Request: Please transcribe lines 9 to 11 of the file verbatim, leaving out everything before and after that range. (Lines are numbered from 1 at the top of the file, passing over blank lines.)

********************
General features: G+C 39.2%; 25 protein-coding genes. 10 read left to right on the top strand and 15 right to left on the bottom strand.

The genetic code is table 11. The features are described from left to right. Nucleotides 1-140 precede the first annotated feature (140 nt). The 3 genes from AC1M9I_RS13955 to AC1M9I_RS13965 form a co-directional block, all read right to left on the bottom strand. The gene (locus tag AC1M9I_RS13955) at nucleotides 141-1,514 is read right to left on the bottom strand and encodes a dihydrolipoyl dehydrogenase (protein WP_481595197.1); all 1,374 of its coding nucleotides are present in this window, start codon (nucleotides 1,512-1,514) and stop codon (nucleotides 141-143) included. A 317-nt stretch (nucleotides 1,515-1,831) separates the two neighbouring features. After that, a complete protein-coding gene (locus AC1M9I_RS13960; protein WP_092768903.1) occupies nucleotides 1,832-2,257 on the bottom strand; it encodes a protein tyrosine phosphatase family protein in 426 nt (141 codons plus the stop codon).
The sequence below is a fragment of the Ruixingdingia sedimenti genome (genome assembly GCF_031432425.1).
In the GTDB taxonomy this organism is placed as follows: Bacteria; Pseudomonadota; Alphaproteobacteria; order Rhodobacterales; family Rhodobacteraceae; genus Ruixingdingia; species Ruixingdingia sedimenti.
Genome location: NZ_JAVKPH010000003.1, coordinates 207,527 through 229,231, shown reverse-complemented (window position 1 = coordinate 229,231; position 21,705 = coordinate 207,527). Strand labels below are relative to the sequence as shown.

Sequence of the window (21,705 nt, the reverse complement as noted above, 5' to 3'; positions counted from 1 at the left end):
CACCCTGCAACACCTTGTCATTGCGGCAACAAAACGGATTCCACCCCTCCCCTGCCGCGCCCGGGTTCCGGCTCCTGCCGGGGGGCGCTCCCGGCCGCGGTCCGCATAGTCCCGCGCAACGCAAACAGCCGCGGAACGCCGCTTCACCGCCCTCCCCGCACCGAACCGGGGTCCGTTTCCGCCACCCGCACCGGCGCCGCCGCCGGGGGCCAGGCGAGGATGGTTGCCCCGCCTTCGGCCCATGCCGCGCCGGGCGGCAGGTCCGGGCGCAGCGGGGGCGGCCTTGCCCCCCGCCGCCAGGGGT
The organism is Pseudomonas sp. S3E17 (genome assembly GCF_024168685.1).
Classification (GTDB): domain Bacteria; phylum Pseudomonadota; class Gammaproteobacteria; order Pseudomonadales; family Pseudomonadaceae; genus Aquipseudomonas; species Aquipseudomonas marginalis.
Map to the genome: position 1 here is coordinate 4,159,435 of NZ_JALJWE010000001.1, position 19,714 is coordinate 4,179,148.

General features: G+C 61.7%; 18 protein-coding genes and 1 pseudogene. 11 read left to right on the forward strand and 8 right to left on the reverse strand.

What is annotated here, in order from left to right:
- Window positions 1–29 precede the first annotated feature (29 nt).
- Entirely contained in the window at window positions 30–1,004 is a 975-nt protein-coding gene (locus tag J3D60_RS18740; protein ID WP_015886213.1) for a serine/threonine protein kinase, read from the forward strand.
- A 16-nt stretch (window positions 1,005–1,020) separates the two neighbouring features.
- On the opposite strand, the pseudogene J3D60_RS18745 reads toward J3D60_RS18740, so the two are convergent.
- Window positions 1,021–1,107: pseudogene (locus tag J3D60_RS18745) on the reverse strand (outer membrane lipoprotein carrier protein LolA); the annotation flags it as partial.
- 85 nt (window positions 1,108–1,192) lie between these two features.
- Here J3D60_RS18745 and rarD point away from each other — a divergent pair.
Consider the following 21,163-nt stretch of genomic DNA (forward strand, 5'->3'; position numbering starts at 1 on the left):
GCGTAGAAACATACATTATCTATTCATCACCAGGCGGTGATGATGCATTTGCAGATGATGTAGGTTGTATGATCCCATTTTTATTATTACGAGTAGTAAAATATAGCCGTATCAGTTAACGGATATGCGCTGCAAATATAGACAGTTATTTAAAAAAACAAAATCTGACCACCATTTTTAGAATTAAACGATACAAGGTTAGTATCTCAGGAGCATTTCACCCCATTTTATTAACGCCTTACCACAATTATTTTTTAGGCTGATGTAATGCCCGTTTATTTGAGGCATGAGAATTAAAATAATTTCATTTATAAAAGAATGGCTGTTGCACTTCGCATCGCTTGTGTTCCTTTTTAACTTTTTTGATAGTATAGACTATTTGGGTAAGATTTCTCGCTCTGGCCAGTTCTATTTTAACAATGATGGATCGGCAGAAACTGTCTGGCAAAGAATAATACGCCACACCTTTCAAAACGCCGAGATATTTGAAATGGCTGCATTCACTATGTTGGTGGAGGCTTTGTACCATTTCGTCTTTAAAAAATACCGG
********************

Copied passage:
Classification (GTDB): domain Bacteria; phylum Pseudomonadota; class Gammaproteobacteria; order Pseudomonadales; family Pseudomonadaceae; genus Aquipseudomonas; species Aquipseudomonas marginalis.
Map to the genome: position 1 here is coordinate 4,159,435 of NZ_JALJWE010000001.1, position 19,714 is coordinate 4,179,148.

General features: G+C 61.7%; 18 protein-coding genes and 1 pseudogene. 11 read left to right on the forward strand and 8 right to left on the reverse strand.